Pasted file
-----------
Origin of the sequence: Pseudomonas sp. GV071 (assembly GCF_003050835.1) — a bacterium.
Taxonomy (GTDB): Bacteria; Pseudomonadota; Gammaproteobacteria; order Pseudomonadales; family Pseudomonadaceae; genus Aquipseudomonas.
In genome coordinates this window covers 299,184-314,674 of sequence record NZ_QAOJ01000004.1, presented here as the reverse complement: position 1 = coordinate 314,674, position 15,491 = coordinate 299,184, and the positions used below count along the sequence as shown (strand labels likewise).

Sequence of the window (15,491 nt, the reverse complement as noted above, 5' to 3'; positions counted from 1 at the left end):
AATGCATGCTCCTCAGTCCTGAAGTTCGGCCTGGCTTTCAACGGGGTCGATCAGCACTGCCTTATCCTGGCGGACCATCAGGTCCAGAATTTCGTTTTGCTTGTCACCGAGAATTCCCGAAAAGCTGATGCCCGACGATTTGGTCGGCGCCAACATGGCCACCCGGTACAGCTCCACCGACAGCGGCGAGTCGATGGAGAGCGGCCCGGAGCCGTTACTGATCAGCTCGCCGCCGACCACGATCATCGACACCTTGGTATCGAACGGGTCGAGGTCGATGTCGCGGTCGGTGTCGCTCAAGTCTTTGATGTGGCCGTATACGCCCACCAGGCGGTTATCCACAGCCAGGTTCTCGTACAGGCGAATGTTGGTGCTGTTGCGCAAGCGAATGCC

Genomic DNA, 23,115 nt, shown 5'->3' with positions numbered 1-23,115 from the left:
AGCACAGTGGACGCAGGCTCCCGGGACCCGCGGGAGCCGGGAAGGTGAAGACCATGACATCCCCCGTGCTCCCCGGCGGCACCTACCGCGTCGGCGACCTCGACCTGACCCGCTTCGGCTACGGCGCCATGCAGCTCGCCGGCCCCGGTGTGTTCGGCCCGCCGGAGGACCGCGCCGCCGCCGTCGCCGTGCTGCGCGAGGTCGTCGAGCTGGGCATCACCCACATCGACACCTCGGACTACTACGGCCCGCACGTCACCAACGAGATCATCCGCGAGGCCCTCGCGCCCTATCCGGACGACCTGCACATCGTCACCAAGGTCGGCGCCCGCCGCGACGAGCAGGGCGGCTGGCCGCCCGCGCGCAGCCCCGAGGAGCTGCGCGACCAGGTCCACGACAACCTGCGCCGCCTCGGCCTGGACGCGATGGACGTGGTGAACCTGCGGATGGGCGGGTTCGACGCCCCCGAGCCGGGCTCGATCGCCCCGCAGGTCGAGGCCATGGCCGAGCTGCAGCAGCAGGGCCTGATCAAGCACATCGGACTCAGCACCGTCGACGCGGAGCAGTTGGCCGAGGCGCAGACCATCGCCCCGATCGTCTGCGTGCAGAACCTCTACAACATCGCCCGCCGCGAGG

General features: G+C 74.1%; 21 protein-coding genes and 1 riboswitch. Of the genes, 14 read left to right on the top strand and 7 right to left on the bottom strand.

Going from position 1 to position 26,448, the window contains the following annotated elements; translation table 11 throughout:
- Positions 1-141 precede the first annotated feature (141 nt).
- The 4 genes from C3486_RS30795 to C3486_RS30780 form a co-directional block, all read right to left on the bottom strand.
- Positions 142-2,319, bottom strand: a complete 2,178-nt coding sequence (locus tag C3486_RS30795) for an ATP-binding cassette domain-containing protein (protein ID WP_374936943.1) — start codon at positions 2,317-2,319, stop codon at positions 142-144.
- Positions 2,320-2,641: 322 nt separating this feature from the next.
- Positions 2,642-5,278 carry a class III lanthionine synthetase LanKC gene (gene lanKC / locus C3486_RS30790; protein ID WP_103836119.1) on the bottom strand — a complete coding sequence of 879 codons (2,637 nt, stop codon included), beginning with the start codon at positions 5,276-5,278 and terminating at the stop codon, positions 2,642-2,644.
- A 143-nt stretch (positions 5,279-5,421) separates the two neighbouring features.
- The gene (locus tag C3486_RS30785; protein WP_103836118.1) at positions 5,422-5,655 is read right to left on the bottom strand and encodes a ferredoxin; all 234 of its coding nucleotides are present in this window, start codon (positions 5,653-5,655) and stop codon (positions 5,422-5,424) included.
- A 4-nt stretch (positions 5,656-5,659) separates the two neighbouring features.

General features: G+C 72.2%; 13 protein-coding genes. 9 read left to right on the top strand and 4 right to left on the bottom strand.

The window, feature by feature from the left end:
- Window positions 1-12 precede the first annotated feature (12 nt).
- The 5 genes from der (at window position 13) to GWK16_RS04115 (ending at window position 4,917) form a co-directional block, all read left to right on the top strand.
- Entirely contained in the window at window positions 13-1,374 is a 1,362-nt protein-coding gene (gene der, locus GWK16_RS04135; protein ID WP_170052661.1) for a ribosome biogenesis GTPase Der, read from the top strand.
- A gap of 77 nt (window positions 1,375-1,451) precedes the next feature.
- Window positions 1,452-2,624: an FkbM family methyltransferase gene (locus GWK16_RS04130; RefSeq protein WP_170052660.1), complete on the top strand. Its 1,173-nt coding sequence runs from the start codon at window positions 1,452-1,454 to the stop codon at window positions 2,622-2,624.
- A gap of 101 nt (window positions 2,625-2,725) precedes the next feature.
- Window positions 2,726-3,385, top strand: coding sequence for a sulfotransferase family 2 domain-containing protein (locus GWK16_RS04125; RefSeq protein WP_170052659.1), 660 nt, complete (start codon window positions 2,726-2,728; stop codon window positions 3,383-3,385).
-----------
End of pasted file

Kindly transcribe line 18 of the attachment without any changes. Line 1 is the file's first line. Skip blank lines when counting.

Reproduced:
General features: G+C 72.2%; 13 protein-coding genes. 9 read left to right on the top strand and 4 right to left on the bottom strand.